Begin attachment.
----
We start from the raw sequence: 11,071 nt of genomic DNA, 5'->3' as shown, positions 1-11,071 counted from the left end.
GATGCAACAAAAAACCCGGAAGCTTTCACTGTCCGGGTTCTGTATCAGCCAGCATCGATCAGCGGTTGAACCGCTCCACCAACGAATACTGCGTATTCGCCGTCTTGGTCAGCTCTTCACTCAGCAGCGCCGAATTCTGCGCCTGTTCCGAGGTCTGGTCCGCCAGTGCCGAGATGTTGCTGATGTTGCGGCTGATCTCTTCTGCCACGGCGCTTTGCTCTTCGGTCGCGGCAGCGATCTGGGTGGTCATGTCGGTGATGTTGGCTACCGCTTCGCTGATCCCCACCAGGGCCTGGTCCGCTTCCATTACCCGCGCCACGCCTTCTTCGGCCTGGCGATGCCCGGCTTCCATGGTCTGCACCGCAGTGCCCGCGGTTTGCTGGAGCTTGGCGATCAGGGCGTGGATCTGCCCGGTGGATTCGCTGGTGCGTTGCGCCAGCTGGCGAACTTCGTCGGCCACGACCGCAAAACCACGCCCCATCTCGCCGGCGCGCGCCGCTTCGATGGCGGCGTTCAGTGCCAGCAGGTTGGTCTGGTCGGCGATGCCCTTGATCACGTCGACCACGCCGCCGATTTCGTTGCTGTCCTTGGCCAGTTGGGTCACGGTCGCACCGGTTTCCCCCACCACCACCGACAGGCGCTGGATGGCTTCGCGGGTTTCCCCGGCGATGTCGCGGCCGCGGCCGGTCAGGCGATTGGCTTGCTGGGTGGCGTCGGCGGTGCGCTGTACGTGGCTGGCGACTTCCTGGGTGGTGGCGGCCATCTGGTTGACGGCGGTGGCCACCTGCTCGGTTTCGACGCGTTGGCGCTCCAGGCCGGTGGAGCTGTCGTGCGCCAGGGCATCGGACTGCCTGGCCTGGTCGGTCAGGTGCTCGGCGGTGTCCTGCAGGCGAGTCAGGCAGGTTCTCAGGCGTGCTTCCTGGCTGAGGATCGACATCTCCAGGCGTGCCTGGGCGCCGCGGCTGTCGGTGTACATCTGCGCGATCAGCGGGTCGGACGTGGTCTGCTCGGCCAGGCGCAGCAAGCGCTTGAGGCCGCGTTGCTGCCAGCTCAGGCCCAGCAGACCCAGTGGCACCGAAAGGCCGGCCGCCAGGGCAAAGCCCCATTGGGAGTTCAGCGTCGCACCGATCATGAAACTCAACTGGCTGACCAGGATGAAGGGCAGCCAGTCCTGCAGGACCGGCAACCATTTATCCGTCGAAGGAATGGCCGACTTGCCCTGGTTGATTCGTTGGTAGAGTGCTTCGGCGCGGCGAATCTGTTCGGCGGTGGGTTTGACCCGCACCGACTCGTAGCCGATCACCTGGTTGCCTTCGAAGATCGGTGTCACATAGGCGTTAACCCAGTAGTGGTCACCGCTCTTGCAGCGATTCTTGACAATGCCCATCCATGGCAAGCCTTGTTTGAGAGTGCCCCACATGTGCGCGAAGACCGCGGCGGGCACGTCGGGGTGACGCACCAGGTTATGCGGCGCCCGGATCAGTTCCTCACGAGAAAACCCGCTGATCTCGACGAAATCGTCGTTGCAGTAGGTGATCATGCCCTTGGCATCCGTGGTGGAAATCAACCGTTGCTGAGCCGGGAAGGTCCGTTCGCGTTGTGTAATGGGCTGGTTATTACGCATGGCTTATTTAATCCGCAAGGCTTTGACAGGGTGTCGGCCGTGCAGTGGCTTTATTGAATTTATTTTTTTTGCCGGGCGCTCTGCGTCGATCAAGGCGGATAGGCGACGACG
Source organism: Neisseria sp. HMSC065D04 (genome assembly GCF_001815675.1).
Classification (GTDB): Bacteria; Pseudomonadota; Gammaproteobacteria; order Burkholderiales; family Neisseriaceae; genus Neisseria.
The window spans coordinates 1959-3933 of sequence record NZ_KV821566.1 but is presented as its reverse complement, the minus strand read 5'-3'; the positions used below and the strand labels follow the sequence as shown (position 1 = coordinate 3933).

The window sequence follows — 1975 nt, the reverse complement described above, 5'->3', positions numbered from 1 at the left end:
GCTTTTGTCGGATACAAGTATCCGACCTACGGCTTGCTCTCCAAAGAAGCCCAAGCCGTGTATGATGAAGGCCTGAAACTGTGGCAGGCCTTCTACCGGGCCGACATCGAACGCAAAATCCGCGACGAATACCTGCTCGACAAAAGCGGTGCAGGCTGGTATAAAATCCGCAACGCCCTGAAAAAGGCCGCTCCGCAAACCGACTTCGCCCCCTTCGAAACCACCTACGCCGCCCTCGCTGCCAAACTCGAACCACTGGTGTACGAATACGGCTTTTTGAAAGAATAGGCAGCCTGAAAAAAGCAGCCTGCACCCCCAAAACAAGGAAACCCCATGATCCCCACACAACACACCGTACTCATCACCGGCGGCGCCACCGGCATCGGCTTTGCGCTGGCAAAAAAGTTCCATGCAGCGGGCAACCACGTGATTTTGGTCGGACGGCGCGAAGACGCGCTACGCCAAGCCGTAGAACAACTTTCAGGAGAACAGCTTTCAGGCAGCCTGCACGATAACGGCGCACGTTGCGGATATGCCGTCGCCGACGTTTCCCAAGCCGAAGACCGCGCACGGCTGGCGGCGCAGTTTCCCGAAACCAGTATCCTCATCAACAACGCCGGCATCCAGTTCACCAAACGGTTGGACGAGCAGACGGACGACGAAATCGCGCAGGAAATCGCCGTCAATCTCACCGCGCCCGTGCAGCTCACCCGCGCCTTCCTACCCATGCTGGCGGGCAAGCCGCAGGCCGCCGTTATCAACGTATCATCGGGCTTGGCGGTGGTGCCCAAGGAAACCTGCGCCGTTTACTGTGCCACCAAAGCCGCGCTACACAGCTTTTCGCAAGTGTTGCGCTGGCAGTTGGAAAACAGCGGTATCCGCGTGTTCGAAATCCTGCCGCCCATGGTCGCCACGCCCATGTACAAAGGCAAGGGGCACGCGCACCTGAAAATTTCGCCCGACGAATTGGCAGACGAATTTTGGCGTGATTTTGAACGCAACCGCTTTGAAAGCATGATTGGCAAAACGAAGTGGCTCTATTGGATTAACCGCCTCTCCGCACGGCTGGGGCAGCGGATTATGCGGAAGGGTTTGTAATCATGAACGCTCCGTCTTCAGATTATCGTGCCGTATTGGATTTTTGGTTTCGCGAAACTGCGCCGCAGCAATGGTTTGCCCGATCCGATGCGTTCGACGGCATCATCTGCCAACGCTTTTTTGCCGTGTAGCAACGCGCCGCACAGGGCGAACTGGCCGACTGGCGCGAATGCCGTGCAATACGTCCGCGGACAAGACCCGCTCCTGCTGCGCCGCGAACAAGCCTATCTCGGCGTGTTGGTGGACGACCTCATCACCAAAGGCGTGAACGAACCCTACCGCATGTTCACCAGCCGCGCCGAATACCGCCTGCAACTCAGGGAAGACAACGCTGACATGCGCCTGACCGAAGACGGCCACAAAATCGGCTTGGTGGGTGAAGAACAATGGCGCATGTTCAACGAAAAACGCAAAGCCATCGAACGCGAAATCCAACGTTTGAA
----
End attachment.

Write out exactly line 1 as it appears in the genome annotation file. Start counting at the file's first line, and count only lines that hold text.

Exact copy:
We start from the raw sequence: 11,071 nt of genomic DNA, 5'->3' as shown, positions 1-11,071 counted from the left end.